'Ni' VS 'Du'
They both means 'You', But what is the difference of these words?
Du is singular, ni is plural. Ni can also be formal singular, but that's not common these days.
If i had to guess, i would say either one is formal and one is informal OR one is singular and one is plural, but I am not proficient enough in Swedish specifically to give you a much more specific answer /:
Not or - both. But I guess the only time you need ni in a formal context is when you receive your Nobel prize or get knighted.
I have only completed a couple lessons of Swedish, most of my Foreign language experience is with German which I've been learning for about a year now and a little bit with Spanish, I was merely trying to make the best guess I could with the knowledge I had :)
Well, the reactions in the thread support my point, and so do Wikipedia http://sv.wikipedia.org/wiki/Ni_(personligt_pronomen) and SAOL. (Note that "receiving the Nobel prize" and "getting knighted" both mean you talk to the king.)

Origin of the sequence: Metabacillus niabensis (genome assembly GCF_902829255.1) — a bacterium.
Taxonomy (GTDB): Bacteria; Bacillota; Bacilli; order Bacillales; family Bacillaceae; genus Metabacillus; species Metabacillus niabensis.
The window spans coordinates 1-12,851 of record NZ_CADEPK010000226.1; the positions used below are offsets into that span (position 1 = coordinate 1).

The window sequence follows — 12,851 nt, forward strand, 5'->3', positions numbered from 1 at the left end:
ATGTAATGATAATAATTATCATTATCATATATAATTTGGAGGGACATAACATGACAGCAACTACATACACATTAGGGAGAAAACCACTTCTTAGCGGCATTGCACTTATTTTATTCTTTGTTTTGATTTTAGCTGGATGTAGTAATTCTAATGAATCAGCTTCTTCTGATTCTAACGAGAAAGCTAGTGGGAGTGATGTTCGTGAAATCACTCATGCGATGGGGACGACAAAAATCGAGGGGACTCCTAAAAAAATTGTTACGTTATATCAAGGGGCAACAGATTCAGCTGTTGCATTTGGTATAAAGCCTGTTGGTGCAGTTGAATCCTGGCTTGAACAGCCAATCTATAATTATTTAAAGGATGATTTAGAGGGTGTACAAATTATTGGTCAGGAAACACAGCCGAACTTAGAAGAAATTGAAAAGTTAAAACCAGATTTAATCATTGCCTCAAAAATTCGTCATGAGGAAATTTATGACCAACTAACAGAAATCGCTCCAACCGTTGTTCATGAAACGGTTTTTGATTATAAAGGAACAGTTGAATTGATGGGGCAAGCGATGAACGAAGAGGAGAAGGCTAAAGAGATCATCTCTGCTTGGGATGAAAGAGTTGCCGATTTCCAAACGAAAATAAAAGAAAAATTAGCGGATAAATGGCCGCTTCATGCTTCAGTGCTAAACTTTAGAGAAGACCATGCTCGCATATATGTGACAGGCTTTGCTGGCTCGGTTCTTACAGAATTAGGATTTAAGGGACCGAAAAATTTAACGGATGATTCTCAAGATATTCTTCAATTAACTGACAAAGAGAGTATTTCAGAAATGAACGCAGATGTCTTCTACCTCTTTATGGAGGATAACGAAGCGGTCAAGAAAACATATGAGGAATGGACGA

I appreciate the help from all of you fellow learners. I guess what's really hard for me is this formal vs. informal "You". In French, Spanish and German, I always am uncomfortable with "You" because (other than with close acquaintances) I never know which one to use. I learned in Brazilian Portuguese that they all use "Você" for "You" all the time whereas it used to be the formal "You". So, I guess "You" will be easy in Swedish.